I would like to be a teacher or a cook. Since I like teaching, I would spend time teaching young students if I were not a chemist. Also, I like cooking, so I think becoming a cook can be a great choice for me. I think there are many connections between cooking and doing experiments.
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Block copolymers (BCPs) under colloidal confinement can provide an effective route to produce non-spherical particles. However, the resulting structures are typically limited to spheroids, and it remains challenging to achieve a higher level of control in the particle shape with different symmetries. Herein, we exploit the blend of BCPs and statistical copolymers (sCPs) within emulsion droplets to develop a series of particles with different symmetries (i.e. Janus-sphere and cone-shaped particles). The particle shape is tunable by controlling the phase behavior of the polymer blend consisting of a poly(styrene-block-1,4-butadiene) (PS-b-PB) BCP and a poly(methylmethacrylate-statistical-(4-acryloylbenzophenone)) (P(MMA-stat-4ABP)) sCP. A key strategy for controlling the phase separation of the polymer blend is to systematically tune the incompatibility between the BCP and sCP by varying the composition of the sCPs (ϕ4ABP, mole fraction of 4ABP). As a result, a sequential morphological transition from a prolate ellipsoid, to a Janus-sphere, to a cone-shaped particle is observed with the increase of ϕ4ABP. We further demonstrate that the shape-anisotropy of cone-shaped particles can be tailored by controlling the particle size and the Janusity, which is supported by quantitative calculation of the particle shape-anisotropy from the theoretical model. Also, the importance of the shape control of the cone-shaped particles with high uniformity in a batch is demonstrated by investigating their coating properties, in which the deposited coating pattern is a strong function of the shape-anisotropy of the particles.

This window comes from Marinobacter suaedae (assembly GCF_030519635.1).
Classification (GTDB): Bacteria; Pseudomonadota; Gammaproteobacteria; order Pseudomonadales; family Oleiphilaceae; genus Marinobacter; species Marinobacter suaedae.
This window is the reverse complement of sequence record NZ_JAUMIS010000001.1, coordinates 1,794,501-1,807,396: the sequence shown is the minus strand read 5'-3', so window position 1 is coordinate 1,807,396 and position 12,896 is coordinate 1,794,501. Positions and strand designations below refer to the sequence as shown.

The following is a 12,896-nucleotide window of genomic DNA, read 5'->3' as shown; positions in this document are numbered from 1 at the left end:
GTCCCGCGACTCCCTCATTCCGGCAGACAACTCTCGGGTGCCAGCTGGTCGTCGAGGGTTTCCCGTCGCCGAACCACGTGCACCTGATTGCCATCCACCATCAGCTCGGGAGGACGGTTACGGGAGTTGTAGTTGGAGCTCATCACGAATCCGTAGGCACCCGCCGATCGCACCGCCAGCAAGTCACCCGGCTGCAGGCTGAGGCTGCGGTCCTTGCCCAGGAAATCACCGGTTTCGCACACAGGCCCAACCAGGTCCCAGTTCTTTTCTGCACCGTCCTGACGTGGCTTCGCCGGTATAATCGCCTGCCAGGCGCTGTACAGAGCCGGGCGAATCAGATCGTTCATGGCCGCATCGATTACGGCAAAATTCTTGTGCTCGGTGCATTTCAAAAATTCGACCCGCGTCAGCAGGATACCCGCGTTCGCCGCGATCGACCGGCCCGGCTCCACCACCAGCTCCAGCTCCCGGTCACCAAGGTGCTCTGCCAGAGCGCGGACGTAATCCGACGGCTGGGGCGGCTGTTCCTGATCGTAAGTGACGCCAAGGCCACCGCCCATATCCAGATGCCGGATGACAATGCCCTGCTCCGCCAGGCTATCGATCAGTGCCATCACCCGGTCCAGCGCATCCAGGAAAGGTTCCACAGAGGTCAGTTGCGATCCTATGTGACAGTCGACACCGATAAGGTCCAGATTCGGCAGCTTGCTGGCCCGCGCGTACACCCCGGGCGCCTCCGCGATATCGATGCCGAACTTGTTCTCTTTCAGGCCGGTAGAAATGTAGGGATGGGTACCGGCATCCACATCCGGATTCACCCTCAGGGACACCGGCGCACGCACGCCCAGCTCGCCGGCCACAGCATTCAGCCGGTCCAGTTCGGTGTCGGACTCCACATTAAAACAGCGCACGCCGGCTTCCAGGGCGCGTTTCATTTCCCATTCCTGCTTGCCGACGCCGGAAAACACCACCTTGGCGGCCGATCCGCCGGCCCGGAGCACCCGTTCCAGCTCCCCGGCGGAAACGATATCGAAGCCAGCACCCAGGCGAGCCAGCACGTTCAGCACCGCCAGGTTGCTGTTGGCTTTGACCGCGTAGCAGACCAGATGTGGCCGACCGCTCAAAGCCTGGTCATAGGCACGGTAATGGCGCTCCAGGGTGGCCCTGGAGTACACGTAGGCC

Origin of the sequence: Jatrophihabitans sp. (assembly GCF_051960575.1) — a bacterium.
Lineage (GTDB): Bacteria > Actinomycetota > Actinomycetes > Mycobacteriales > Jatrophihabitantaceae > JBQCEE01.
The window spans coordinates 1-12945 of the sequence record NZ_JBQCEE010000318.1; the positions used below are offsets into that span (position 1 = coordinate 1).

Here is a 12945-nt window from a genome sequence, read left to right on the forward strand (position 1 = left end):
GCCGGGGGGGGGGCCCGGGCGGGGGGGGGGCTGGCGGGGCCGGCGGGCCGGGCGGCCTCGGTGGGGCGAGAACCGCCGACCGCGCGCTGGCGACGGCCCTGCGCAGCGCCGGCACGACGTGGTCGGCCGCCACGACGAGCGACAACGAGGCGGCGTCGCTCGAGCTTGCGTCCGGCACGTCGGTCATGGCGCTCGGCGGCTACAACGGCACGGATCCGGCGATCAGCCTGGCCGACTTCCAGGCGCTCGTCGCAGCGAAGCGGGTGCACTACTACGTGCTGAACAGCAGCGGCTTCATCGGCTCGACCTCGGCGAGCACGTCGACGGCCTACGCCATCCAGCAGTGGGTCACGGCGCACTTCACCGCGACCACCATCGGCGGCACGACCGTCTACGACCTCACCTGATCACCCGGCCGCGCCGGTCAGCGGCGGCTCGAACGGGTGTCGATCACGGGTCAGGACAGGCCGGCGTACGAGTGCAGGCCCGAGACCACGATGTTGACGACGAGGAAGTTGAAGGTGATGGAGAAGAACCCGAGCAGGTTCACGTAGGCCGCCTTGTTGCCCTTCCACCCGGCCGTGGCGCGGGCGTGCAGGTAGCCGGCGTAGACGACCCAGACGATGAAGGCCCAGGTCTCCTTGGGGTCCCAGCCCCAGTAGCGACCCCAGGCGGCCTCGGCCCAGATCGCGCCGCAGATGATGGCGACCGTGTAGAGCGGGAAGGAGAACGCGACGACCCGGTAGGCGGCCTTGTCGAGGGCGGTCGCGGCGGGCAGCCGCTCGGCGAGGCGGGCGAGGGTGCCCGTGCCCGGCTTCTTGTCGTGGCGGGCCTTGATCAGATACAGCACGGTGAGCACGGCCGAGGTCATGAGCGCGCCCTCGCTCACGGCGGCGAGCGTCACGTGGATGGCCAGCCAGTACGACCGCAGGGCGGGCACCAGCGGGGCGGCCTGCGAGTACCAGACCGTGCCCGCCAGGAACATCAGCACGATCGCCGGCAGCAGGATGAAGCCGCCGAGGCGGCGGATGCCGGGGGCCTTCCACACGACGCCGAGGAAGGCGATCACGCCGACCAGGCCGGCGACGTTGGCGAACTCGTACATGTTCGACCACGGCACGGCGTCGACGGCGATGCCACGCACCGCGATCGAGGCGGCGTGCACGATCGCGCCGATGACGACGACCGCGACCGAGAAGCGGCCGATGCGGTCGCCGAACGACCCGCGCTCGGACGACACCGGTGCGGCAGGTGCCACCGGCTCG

About the webwriters
Simon Harrisson is a Chargé de Recherche at the Centre National de la Recherche Scientifique (CNRS), based in the Laboratoire des IMRCP in Toulouse. His research seeks to apply a fundamental understanding of polymerization kinetics and mechanisms to the development of new materials. He is an Advisory Board member for Polymer Chemistry. Follow him on Twitter @polyharrisson
Professor Athina Anastasaki is an Editorial Board Member and a Web Writer for Polymer Chemistry. In January 2019 she joined the Materials Department of ETH Zurich as an Assistant Professor to establish her independent research group.